Albert became  interested in how laughter contributes to good health when he heard someone describe laughter as internal massage because hearty laughter manipulates a person's internal organs. One hundred years ago, J. H. Kellogg, M.D., listed 10 procedures for Massage of the Liver. The last procedure was a "laughing exercise consisting of the syllable 'ha' uttered in an explosive way, and up and down the scale."( The Art of Massage. Its Physiological Effects and Therapeutic Applications. Modern Medicine Publishing Company. Battle Creek. Michigan. 1895).

The healing ability of laughter was also recently pointed out by Andrew Weil, M.D., in his latest book Spontaneous Healing. How to  Discover and Enhance Your Body's Ability to Maintain and Heal Itself (Alfred A. Knopf. New York. 1995) "When I can get patients to laugh," he wrote,  I feel that the curses are dispelled." The curses, which he calls "a kind of medical 'hexing'", are doctors' comments to their patients such as

"They said I'd be dead in six months… They told me it would only get worse… They told me I would just have to live with it… They said there was nothing more they could do for me." Weil believes, these "statements are particularly disturbing, because they reflect deep pessimism about the human potential for healing. At its most extreme, this attitude constitutes a kind of medical 'hexing' that I find unconscionable." He considers this "so-called voodoo death " to be "the ultimate example of a negative placebo effect."

For several years, Albert was a stand-up comic when he lectured at scientific and other meetings where serious matters, such as cancer, were being seriously discussed. He is therefore an artist whose medium is humor. Artists see the world differently than most of us do. Albert's humor  reveals that he has a different kind of vision. It also tells us a lot more. It tells us who he is, that he knows who he is, and that he likes who he is. That's why, when he shares his humor, he shares himself. His humor also shows that he respects people because he never makes fun of anyone. Finally, his humor reveals that he enjoys life and wants others to enjoy life also. Because he enjoys his humor, he laughs with people. He is not a straight-face comedian.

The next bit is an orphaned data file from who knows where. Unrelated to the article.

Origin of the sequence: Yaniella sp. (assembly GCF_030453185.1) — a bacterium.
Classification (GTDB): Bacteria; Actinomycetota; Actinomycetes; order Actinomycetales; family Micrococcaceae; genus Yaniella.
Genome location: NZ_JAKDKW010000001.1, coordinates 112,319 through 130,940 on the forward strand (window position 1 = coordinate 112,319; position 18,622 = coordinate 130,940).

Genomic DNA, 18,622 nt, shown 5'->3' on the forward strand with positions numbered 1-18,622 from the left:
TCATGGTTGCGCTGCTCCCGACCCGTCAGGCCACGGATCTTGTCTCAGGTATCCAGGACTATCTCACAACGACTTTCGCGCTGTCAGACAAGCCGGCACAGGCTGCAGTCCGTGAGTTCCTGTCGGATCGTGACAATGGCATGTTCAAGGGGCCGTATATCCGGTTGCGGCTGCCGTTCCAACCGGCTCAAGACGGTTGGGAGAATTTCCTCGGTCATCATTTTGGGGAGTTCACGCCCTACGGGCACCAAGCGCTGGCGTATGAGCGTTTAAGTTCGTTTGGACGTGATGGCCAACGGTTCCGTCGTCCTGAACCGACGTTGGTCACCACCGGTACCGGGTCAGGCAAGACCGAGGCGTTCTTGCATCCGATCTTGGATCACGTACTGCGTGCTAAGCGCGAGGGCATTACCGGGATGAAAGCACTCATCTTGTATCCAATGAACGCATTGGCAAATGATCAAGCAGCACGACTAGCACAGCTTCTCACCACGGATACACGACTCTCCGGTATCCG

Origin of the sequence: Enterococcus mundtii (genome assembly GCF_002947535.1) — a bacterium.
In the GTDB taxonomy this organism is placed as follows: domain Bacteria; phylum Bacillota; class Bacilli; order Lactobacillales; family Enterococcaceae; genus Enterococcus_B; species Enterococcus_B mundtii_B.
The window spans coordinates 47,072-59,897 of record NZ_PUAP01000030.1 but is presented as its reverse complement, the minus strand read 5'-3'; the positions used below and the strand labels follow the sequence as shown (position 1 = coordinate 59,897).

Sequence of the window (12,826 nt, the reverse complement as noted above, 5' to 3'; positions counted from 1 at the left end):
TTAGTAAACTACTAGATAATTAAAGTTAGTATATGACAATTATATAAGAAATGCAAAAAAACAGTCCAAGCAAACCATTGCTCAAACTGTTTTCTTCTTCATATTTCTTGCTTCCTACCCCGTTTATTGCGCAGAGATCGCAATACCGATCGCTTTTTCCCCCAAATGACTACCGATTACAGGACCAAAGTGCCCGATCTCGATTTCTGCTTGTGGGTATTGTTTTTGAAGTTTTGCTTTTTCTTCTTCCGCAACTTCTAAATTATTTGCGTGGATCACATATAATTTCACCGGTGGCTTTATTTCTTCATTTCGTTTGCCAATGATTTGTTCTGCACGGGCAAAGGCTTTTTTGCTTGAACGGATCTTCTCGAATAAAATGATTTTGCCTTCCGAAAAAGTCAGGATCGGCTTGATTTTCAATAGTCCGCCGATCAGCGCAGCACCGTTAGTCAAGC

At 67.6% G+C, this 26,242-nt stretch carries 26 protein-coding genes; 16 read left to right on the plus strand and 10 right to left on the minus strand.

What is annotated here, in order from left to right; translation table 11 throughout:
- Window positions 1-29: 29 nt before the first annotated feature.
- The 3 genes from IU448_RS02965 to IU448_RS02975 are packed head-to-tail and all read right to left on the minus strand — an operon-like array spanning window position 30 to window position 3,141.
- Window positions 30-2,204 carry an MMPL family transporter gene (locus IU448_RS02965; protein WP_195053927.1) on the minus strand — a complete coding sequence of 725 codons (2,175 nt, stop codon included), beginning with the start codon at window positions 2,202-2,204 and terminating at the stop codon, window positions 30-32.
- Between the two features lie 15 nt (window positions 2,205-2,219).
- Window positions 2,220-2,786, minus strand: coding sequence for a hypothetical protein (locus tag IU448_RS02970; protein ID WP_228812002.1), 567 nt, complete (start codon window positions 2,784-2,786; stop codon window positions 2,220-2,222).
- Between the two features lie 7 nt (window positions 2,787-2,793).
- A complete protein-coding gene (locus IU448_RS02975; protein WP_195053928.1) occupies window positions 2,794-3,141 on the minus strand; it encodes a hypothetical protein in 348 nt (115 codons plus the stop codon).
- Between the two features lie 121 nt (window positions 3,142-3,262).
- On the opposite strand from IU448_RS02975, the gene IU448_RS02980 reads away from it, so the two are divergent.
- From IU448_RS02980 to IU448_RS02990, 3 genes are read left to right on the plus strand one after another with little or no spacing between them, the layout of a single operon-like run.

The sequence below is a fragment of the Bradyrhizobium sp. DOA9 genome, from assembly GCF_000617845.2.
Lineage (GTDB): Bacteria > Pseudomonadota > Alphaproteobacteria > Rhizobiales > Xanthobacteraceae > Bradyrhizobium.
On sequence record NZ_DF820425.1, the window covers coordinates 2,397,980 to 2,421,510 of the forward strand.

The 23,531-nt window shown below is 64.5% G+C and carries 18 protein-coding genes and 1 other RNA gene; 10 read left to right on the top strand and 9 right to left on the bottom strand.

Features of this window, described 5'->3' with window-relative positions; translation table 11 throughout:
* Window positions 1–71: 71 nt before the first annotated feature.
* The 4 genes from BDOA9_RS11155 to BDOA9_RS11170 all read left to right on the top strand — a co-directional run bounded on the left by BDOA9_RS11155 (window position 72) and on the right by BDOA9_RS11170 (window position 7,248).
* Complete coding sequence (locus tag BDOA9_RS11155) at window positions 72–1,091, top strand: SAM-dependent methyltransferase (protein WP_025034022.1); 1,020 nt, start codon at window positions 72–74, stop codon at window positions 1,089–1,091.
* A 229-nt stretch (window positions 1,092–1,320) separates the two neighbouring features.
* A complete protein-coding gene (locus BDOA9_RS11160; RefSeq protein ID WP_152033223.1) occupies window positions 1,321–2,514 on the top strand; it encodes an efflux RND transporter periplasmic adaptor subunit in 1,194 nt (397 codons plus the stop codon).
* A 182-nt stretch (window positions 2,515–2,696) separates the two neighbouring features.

When the participants at one of his Therapeutic Touch workshops decided to evaluate his humor, they drew up the following questions: How is Albert's humor unique? How is his humor an important component of how he teaches?  How do you react to his humor; what does it mean to you and how does it affect you? How does it help you learn? What have you learned from his humor? What spiritual aspects does his humor have? How do you relate to one another when you all laugh together? Does shared laughter help bring you all together? Does the family who laughs together stay together? How does your humor compare to Albert's humor? 

Finally, I want to point out that humor and healthy laughter are not necessarily related to tickling. When someone tickles your fancy, he does not touch you physically, but you laugh if what that person says is humorous. However, tickling by touching may be pernicious. One certainly does not enjoy being tickled to death. Douglas Graham, M.D., pointed that out forty-three years ago  in his book Manaul Therapeutics. A Treatise on Massage. Its History, Mode of Application and Effects. (J. B. Lippincott Company. Philadelphia. 1902):

"Dr. T. Lauder Brunton tells us that one of the most painful experiences of his life was that of being tickled to death by a nurse when he was a small boy. He can never forget the agony of  it. This lead him to believe the statement that Simon de Montfort, during the persecution of the Albigeneses, put several of them to death by tickling the soles of their feet with a feather. The neurons may have become so tightly interlocked that they could not let go. Perhaps something of the same kind occurs in tetanus."  

*Reprinted from the Spiritual Massage Ministry Newsletter. 1(3):3-4.1995.